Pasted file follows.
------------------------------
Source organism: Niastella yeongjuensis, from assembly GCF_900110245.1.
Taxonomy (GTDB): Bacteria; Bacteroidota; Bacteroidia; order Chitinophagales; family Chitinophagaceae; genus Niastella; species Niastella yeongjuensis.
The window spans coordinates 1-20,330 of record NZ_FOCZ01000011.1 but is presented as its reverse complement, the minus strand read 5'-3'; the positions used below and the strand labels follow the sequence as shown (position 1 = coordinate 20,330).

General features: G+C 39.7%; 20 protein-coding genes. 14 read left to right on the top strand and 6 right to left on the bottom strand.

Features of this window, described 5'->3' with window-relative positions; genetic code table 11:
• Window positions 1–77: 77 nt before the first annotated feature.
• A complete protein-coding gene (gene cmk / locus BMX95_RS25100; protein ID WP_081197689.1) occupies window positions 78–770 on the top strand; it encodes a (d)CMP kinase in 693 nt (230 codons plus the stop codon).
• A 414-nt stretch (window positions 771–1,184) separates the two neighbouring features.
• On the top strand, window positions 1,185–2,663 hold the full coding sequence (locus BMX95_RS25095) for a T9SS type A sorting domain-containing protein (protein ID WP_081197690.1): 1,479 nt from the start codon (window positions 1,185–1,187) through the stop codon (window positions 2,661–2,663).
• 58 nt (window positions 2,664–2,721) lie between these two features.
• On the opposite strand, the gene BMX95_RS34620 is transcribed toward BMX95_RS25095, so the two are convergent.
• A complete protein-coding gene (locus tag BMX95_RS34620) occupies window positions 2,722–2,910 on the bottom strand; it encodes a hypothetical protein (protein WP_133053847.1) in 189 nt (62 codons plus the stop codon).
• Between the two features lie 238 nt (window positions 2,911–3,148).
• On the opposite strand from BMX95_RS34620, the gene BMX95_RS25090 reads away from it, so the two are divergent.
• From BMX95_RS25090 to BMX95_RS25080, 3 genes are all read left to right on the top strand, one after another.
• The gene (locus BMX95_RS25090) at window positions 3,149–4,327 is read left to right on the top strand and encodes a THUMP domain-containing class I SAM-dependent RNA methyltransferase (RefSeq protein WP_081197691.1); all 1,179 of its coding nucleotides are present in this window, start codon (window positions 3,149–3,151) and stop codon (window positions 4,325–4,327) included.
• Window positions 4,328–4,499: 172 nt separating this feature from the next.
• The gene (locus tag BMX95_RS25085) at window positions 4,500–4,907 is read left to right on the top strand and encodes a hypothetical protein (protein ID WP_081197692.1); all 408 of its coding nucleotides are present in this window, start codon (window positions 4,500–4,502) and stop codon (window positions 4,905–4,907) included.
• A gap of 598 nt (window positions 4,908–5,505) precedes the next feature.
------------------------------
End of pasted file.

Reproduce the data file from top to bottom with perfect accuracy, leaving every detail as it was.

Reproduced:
Source organism: Niastella yeongjuensis, from assembly GCF_900110245.1.
Taxonomy (GTDB): Bacteria; Bacteroidota; Bacteroidia; order Chitinophagales; family Chitinophagaceae; genus Niastella; species Niastella yeongjuensis.
The window spans coordinates 1-20,330 of record NZ_FOCZ01000011.1 but is presented as its reverse complement, the minus strand read 5'-3'; the positions used below and the strand labels follow the sequence as shown (position 1 = coordinate 20,330).

General features: G+C 39.7%; 20 protein-coding genes. 14 read left to right on the top strand and 6 right to left on the bottom strand.

Features of this window, described 5'->3' with window-relative positions; genetic code table 11:
• Window positions 1–77: 77 nt before the first annotated feature.
• A complete protein-coding gene (gene cmk / locus BMX95_RS25100; protein ID WP_081197689.1) occupies window positions 78–770 on the top strand; it encodes a (d)CMP kinase in 693 nt (230 codons plus the stop codon).
• A 414-nt stretch (window positions 771–1,184) separates the two neighbouring features.
• On the top strand, window positions 1,185–2,663 hold the full coding sequence (locus BMX95_RS25095) for a T9SS type A sorting domain-containing protein (protein ID WP_081197690.1): 1,479 nt from the start codon (window positions 1,185–1,187) through the stop codon (window positions 2,661–2,663).
• 58 nt (window positions 2,664–2,721) lie between these two features.
• On the opposite strand, the gene BMX95_RS34620 is transcribed toward BMX95_RS25095, so the two are convergent.
• A complete protein-coding gene (locus tag BMX95_RS34620) occupies window positions 2,722–2,910 on the bottom strand; it encodes a hypothetical protein (protein WP_133053847.1) in 189 nt (62 codons plus the stop codon).
• Between the two features lie 238 nt (window positions 2,911–3,148).
• On the opposite strand from BMX95_RS34620, the gene BMX95_RS25090 reads away from it, so the two are divergent.
• From BMX95_RS25090 to BMX95_RS25080, 3 genes are all read left to right on the top strand, one after another.
• The gene (locus BMX95_RS25090) at window positions 3,149–4,327 is read left to right on the top strand and encodes a THUMP domain-containing class I SAM-dependent RNA methyltransferase (RefSeq protein WP_081197691.1); all 1,179 of its coding nucleotides are present in this window, start codon (window positions 3,149–3,151) and stop codon (window positions 4,325–4,327) included.
• Window positions 4,328–4,499: 172 nt separating this feature from the next.
• The gene (locus tag BMX95_RS25085) at window positions 4,500–4,907 is read left to right on the top strand and encodes a hypothetical protein (protein ID WP_081197692.1); all 408 of its coding nucleotides are present in this window, start codon (window positions 4,500–4,502) and stop codon (window positions 4,905–4,907) included.
• A gap of 598 nt (window positions 4,908–5,505) precedes the next feature.